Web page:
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Article

Abstract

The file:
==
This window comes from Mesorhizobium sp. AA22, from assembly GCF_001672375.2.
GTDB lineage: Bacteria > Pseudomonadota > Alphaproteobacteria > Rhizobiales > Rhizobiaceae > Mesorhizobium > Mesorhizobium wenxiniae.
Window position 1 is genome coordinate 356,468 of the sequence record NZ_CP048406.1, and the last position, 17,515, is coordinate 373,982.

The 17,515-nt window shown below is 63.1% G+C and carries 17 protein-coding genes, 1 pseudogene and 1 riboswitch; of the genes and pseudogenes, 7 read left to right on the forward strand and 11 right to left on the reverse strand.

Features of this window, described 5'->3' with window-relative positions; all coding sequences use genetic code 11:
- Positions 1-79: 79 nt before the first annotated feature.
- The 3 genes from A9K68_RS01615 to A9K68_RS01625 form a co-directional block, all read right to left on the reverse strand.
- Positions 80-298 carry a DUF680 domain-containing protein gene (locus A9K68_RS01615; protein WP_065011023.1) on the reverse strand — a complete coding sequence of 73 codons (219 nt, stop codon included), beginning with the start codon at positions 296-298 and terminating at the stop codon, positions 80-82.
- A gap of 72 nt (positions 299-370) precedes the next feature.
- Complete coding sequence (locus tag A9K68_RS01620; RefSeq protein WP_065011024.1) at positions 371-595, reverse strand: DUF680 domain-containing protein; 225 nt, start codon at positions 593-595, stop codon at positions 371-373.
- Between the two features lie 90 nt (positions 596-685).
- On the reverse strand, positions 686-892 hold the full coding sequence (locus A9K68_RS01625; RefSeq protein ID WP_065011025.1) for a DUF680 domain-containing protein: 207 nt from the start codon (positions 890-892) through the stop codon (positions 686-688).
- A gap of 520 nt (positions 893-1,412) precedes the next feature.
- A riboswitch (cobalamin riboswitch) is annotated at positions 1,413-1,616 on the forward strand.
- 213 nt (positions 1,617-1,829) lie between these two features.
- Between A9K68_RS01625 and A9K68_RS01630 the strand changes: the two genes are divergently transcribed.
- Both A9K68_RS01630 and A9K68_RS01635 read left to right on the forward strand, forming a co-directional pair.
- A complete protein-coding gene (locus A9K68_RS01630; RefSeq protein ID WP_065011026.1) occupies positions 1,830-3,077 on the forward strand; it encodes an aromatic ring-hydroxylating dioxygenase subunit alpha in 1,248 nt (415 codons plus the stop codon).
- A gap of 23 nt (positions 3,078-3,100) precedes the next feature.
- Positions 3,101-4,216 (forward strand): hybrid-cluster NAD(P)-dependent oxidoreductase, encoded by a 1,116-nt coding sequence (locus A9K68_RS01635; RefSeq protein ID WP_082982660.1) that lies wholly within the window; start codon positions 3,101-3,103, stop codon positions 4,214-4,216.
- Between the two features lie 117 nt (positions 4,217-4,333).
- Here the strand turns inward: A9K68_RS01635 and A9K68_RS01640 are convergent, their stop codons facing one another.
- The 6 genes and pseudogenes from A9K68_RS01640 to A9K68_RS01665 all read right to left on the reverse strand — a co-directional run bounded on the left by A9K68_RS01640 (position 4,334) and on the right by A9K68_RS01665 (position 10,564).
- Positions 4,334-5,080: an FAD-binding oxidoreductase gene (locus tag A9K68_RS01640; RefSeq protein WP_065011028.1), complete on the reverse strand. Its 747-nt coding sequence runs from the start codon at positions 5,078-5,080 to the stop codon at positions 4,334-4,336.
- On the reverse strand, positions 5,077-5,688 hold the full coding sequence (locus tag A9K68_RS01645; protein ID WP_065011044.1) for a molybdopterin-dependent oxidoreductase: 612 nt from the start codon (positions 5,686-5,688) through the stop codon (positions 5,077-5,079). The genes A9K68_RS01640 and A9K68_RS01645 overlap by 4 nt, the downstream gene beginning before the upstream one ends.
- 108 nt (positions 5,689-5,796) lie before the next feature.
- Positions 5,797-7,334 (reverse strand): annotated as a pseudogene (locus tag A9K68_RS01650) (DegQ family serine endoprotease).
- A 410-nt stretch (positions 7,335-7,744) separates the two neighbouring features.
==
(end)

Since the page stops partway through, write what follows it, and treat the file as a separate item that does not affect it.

Metasedimentary rocks constitute an important but comparatively poorly understood part of the Antarctic Peninsula. Herein we report single-grain U-Pb detrital-zircon ages from samples of the Trinity Peninsula and Botany Bay Groups of north-western Graham Land. All studied samples are dominated by a large and narrowly defined population of late Palaeozoic zircons. Significant early–middle Palaeozoic and minor Neoproterozoic and Mesoproterozoic sub-populations constitute the majority of pre-Carboniferous grains. These detrital-zircon age populations are consistent with sediment derivation entirely from western Gondwana sources. Despite the clear Gondwana signatures, our data suggest that the Trinity Peninsula Group province was either a parautochthonous peri-Gondwanan terrane later accreted to the Antarctic Peninsula, or a significant topographic barrier precluded voluminous sediment contributions from the interior of Gondwana. Statistical comparisons with similar metasedimentary complexes of southern South America, the South Shetland Islands and eastern New Zealand indicate a diversity of sediment provenance not previously recognized, but may provide a means to better determine the pre-break-up configuration of western Gondwana. Although insufficient to definitively restore Antarctic Peninsula components adjacent to South American complexes, some Trinity Peninsula Group samples exhibit robust affinities to the Miers Bluff Formation in the South Shetland Islands and the Duque de York and Main Range Metamorphic Complexes of the Patagonian Andes.

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